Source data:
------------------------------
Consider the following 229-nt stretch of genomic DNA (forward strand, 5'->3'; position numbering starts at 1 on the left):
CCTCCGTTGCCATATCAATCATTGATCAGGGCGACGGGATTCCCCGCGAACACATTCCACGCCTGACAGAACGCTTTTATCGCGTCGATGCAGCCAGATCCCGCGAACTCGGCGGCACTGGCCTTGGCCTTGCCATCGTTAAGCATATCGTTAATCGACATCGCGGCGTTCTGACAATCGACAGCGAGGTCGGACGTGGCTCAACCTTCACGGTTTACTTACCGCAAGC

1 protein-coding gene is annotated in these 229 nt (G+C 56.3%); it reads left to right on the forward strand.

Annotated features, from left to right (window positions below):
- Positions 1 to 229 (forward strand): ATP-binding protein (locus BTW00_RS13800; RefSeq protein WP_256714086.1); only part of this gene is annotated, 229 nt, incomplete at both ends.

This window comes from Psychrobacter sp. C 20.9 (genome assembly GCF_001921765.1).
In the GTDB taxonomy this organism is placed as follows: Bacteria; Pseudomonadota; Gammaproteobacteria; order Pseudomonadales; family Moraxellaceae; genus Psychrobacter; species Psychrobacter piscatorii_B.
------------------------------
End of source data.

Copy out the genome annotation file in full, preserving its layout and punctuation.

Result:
Consider the following 229-nt stretch of genomic DNA (forward strand, 5'->3'; position numbering starts at 1 on the left):
CCTCCGTTGCCATATCAATCATTGATCAGGGCGACGGGATTCCCCGCGAACACATTCCACGCCTGACAGAACGCTTTTATCGCGTCGATGCAGCCAGATCCCGCGAACTCGGCGGCACTGGCCTTGGCCTTGCCATCGTTAAGCATATCGTTAATCGACATCGCGGCGTTCTGACAATCGACAGCGAGGTCGGACGTGGCTCAACCTTCACGGTTTACTTACCGCAAGC

1 protein-coding gene is annotated in these 229 nt (G+C 56.3%); it reads left to right on the forward strand.

Annotated features, from left to right (window positions below):
- Positions 1 to 229 (forward strand): ATP-binding protein (locus BTW00_RS13800; RefSeq protein WP_256714086.1); only part of this gene is annotated, 229 nt, incomplete at both ends.

This window comes from Psychrobacter sp. C 20.9 (genome assembly GCF_001921765.1).
In the GTDB taxonomy this organism is placed as follows: Bacteria; Pseudomonadota; Gammaproteobacteria; order Pseudomonadales; family Moraxellaceae; genus Psychrobacter; species Psychrobacter piscatorii_B.